With great anticipation of opening the bottle my partner and I bought several types of blue cheese but somehow weeks went by without The Grandfather being opened. The timing never felt quite right; either we were too full from dinner or it was too late in the night. Weeks turned into months and we’d eaten, purchased and eaten our way through plenty of blue cheese that had been intended for The Grandfather.

Eventually we opened it – there was no special occasion, no birthday, no celebration, it was just because we both really felt like sitting down to a nice long beer and some cheese one Tuesday evening … and damn it was goooood.

Grandfather Grid-001

I must admit I cannot remember the intricate details of the 2011 release of The Grandfather. I remember enjoying it with homemade pizzas whilst we were at a friends place for dinner. I remember good company and plenty of laughs. Aroma and palate details do not stretch much beyond “this is awesome!”

So how about the 2012 release? Speaking with Head Brewer dude Michael Brooks back when I bought the beer, I got a little more information on The Grandfather. He ages the beer in ex-red wine barrels from his friends at Moss Brothers Winery. 2011 was aged in Cabernet Sauvignon barrels whilst 2012 used Merlot which Michael hoped would impart greater red fruit characteristics. It was also delightful to hear that he had selected the barrels personally; there’s something a little romantic about that.

Diving into the 2012 Grandfather there were a lot of big, bold red fruits attacking my palate which, though a little unexpected, were beautifully rich and almost velvety. Rich plum flavours led up to stronger bitter sweet fruit and warming booze, hints of pepper and a soft bitterness. Aromas were bold and varied – melon, plum, burnt toffee, toast … a complex beer that was nice with some punchy blue cheese to challenge it.

Barley with Barley Wine

Saison + Cheese

I was recently inspired by a fellow beer lover asking me on the girl+beer Facebook page about some cheese and Saison matching. I wrote back with a few suggestions and couldn’t get the idea out of my head so I did a little tasting of my own!

Beer + Cheese … Amazing!

Saisons are one of the harder styles to pin down to any definite specifications since they didn’t really have any to begin with. They were brewed by farm workers rather than professional brewers and, as such, the recipe consisted of whatever they had access to. Belonging to the family of Farmhouse Ales, Saisons; which is the French word for “season” were brewed in southern Belgium during the cooler months because the poor guys were still waiting for the invention of refrigeration. The story goes that Saisons had three purposes – first, to keep the more senior farm workers employed with things to do (i.e. make beer) when it was cold and farming was pretty quiet; second, to brew refreshing beer for the workers in the summer months and third to produce spent grain that the animals would happily munch away on. Generally speaking they are well carbonated, hoppy, dry and complex with different herbs and spices being incorporated into the mix.

This post was inspired by a fellow beer lover asking me on the girl+beer Facebook page for some cheese and Saison matching ideas and after tinkering around in my beer-adled mind, I came up with three suggestions:

  1. Vintage Cheddar
  2. Brie
  3. Manchego
The question played on my mind for a few days to the point where I just had to try it for myself. I’ve done a little Saison and cheese matching whilst hosting beer events at Five Bar (Perth) but not in depth and it’s not the sort of beer style you tend to have rolling around the fridge. However, since I just happened to have a bottle of Temple Saison chilled and ready to be consumed it seemed like the beer and cheese gods had spoken.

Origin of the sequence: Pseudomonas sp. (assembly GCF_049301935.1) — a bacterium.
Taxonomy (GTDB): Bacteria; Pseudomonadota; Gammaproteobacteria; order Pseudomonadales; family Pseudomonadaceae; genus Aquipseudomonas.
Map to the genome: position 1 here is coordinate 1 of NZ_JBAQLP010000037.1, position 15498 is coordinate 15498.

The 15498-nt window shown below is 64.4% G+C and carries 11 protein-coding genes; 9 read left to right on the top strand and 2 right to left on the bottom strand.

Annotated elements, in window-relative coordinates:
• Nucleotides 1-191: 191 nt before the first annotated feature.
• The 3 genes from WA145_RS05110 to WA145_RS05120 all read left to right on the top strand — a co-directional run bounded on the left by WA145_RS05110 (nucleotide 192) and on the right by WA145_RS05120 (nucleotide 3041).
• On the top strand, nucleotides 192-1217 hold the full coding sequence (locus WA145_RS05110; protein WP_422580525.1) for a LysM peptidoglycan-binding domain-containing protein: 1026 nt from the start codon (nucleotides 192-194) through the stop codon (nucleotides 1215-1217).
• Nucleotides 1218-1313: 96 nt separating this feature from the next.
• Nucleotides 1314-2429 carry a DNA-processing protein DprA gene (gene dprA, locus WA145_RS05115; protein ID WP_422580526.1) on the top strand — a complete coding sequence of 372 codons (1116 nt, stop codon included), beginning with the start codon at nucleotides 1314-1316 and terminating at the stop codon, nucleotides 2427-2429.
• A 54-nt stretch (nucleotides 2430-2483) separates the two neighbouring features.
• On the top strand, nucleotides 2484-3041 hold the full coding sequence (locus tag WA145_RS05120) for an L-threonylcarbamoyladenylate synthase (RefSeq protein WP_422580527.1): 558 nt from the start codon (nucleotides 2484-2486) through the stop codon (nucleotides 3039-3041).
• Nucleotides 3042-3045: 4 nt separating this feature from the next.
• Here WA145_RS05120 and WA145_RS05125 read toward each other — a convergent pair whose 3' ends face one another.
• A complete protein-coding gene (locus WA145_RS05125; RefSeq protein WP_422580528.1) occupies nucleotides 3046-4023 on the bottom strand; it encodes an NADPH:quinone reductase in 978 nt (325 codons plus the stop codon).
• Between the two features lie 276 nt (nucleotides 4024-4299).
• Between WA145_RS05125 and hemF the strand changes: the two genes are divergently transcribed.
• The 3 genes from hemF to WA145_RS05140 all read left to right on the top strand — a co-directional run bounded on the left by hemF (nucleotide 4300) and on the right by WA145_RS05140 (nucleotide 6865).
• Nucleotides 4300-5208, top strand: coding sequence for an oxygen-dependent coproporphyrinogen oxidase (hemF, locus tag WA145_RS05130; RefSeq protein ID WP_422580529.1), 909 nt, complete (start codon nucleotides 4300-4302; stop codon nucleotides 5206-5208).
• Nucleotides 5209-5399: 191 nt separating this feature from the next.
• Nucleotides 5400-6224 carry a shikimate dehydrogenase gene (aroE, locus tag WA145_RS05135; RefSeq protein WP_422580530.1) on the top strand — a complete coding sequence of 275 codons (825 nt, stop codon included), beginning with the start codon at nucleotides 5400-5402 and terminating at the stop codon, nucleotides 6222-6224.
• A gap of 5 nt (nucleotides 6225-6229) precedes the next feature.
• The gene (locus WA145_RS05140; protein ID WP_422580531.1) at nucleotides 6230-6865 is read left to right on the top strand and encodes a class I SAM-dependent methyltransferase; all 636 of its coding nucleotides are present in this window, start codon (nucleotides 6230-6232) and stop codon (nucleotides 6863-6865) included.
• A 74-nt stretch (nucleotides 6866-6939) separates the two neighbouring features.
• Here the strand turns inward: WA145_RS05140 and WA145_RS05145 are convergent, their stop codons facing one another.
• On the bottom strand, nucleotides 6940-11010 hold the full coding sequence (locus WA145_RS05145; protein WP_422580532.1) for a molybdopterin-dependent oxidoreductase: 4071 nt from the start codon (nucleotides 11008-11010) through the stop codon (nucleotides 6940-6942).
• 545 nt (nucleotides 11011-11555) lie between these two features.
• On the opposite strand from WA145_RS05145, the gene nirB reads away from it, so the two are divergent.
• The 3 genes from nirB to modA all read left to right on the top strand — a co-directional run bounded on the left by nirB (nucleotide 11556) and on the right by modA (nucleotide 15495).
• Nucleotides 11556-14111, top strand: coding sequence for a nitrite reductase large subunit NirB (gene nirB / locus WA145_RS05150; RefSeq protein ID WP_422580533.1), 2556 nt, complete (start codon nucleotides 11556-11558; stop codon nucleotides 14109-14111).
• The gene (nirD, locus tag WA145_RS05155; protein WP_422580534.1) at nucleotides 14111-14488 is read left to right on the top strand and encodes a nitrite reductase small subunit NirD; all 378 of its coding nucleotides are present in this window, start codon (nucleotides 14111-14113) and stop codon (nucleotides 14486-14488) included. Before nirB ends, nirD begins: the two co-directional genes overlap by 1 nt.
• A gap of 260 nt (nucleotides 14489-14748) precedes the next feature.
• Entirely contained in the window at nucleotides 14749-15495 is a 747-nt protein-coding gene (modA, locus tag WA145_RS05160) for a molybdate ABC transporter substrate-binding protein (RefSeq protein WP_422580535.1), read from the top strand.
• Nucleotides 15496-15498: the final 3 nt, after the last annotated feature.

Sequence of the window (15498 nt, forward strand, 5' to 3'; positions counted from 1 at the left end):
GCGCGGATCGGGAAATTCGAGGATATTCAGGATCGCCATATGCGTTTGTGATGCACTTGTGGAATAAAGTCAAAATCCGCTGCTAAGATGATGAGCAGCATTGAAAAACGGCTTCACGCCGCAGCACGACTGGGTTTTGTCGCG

Temple Saison – beautifully well balanced, complex and delightful!
Melbourne, Victoria
6.0% abv | Style: Saison
After work I went to the local IGA and stared at the fridge, my options were a bit limited so I couldn’t get all the matches I had suggested, but that’s what I get for shopping outside normal working hours. I walked away with Harvey Vintage Cheddar, Mainland Camembert and some Hindmarsh Valley Chevre.
Mainland Special Reserve Camembert
New Zealand
The camembert, a soft cow’s milk cheese, was a lovely match in that the texture was soft, creamy and almost stuck to the tongue for the saison to wash over and bubble on top of. I’ve always loved camembert and especially the rind; it’s a very specific taste; earthy and almost like raw mushrooms. It’s texturally interesting with a distinctive flavour, much like saisons with their unique Belgian yeast flavours that are best described as, well, Belgian yeast flavours reflecting that same earthiness and complexity as camembert.
Hindmarsh Valley Chevre
South Australia
The chevre was an interesting match; it is a South Australian goat’s milk cheese that’s soft and almost hints at falling apart but it doesn’t (what a cheeky cheese!). It was a little sharp, a little bittersweet and overall has softer flavours than the Vintage Cheddar and Camembert; the dry wheat like characters in the Saison were similarly soft but distinctive. Perhaps this was more a case of soft, earthy and herbal flavours meeting together.
Harvey Fresh Vintage Cheddar
Western Australia
I think I enjoyed the Vintage Cheddar the most, its texture was ever so slight crumbly and left a thick coating on the tongue which the Saison grabbed hold of. That’s the beautiful thing about beer and cheese matching, the carbonation of the beer and the bitterness from the hops are great for cutting through cheese and opening up flavours. Sharp and fruity, rich and dry, I had initially worried the Vintage Cheddar would be too much for the Saison but I had underestimated this powerful but subtle Belgian ale. It has great hop character in terms of fruity aromas and flavours rather than any strong bitterness and this plays nicely with rich creamy cheddar.
As a style, Saisons touch on all the things I love about beer with interesting heritage, a mind-blowing match with food and when I’ve done tastings of it with people who’ve never tried it before, and never heard about it, they instantly fall in love. It seems to transcend the words “actually I’m not really a beer person” and it’s always fun to turn a sentence like that completely on its head.